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OpenBenchmarking.org

Marek Makes MSAA R300 Performance Optimizations

AMD

Published on 15 January 2013 08:16 PM EST
Written by Michael Larabel in AMD
8 Comments

Recently there was finally MSAA support added to the R300 Gallium3D driver. While multi-sample anti-aliasing finally made it to this open-source GPU driver that supports the old ATI R300 through R500 GPUs, benchmarks I did last week showed the R300 MSAA performance was a mess. Fortunately, Marek Olšák has made some significant performance optimizations to the R300g MSAA support.

Benchmarks published today on Phoronix looked at R300 Morphological Anti-Aliasing performance, but as luck would have it, as soon as that testing wrapped up and the article went out, there were some new interesting commits in Mesa Git master. The latest work today by Marek Olšák, likely the most prolific independent contributor to the open-source Radeon Linux graphics driver, is about MSAA performance.

The most interesting Mesa Git commit today by Marek was entitled r300g: implement MSAA compression and fast MSAA color clear. With MSAA compression and fast MSAA color clear, using multi-sample anti-aliasing should now be a hell of a lot faster for those using this Gallium3D driver in conjunction with older Radeon hardware. This is really good since last week's MSAA benchmarks showed the driver in its state just days ago was basically useless with this common anti-aliasing mode.

Today's MSAA R300g commit contains the following description:
These are optimizations which make MSAA a lot faster.

The MSAA work is complete with this commit. (except for enablement of AA optimizations for RGBA16F, for which a patch is ready and waiting until the kernel CS checker fix lands)

MSAA can't be made any faster as far as hw programming is concerned.

The catch is only one process and one colorbuffer can use the optimizations at a time. There usually is only one MSAA colorbuffer, so it shouldn't be an issue.

Also, there is a limit on the size of MSAA colorbuffer resolution in terms of megapixels. If the limit is surpassed, the AA optimizations are disabled.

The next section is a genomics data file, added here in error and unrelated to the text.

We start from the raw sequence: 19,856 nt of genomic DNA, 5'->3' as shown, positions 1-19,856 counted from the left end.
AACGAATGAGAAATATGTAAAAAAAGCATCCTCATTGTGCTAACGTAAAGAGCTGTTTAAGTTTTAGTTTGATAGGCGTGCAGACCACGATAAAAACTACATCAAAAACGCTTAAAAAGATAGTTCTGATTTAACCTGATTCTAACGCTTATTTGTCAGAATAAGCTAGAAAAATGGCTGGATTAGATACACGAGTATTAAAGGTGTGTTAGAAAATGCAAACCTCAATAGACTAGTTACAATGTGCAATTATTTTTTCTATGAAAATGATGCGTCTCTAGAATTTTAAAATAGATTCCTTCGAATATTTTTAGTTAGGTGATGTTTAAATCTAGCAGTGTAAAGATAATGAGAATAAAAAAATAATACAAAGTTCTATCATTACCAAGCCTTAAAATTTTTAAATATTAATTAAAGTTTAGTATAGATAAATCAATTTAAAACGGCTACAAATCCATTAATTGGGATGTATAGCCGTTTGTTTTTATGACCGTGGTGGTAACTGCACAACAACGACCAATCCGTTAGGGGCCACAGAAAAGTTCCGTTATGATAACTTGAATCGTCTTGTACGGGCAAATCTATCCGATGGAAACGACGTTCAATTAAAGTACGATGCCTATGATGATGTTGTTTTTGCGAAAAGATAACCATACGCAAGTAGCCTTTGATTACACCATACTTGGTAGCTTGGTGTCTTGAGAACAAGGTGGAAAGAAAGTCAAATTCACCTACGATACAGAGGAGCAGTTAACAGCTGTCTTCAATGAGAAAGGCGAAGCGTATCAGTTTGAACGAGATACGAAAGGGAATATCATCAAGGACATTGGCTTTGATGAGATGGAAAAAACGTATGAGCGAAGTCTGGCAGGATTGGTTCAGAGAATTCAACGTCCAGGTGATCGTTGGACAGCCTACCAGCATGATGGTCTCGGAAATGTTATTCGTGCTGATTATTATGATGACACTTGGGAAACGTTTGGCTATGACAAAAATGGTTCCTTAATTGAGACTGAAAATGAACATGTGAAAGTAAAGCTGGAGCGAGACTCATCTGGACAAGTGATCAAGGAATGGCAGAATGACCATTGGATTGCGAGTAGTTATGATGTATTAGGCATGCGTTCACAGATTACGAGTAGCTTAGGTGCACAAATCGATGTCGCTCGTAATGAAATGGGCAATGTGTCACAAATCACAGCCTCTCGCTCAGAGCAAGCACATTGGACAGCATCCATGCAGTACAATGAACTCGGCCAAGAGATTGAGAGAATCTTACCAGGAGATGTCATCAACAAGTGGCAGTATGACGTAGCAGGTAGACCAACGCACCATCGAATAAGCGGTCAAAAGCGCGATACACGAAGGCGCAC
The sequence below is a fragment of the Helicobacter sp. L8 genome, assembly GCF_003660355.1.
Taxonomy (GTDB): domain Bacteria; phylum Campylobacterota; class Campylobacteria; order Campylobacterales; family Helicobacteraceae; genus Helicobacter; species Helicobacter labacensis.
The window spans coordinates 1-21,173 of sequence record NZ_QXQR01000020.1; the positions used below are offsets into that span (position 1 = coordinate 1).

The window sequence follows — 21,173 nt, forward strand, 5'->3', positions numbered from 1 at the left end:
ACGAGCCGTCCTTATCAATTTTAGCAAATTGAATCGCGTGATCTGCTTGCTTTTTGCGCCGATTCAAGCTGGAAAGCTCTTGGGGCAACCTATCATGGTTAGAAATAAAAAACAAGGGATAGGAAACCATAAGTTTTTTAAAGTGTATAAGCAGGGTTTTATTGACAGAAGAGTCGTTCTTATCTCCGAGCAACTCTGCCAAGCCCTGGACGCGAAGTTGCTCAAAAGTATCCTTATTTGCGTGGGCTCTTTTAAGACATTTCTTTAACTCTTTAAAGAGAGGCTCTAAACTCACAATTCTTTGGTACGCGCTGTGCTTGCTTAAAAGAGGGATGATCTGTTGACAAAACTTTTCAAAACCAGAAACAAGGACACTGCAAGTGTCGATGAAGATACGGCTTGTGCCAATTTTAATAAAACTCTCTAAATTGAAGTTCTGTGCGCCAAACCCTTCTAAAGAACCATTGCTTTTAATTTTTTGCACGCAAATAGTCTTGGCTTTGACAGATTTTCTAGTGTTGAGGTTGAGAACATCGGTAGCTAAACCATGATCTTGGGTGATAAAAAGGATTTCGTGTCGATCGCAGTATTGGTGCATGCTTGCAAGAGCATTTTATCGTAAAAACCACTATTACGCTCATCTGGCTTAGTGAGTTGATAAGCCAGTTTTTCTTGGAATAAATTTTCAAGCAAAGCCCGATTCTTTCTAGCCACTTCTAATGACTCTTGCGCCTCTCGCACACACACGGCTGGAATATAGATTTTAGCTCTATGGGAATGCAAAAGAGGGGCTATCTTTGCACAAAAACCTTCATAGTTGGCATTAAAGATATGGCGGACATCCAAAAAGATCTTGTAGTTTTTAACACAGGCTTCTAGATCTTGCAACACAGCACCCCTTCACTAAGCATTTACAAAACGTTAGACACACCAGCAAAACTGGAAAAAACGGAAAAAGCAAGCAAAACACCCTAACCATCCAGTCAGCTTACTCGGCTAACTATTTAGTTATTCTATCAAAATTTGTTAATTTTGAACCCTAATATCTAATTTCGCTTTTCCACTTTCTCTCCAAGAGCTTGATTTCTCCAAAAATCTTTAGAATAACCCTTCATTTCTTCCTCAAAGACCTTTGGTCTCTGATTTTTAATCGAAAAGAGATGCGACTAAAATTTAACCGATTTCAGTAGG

The limit is:
- 1 Mpix on low-end and some mid-level chipsets (1024x768 and 1280x720)
- 2 Mpix on some mid-level chipsets (1600x1200 and 1920x1080)
- 3 or 4 Mpix on high-end chipsets (2048x1536 or 2560x1600, respectively)

It corresponds to the number of raster pipes (= GB pipes) available, each pipe can hold 1 Mpix of AA compression data.

If it's enabled, the driver prints to stdout:
radeon: Acquired access to AA optimizations.
As soon as the anti-aliasing optimizations for RGBA16F land following the Radeon DRM CS checker fix is in place for the Linux kernel, new MSAA R300g benchmarks will be carried out from Radeon X1000 class hardware. These improvements will be part of Mesa 9.1, to be released in February.

About The Author
Michael Larabel is the principal author of Phoronix.com and founded the web-site in 2004 with a focus on enriching the Linux hardware experience and being the largest web-site devoted to Linux hardware reviews, particularly for products relevant to Linux gamers and enthusiasts but also commonly reviewing servers/workstations and embedded Linux devices. Michael has written more than 10,000 articles covering the state of Linux hardware support, Linux performance, graphics hardware drivers, and other topics. Michael is also the lead developer of the Phoronix Test Suite, Phoromatic, and OpenBenchmarking.org automated testing software. He can be followed via and or contacted via .
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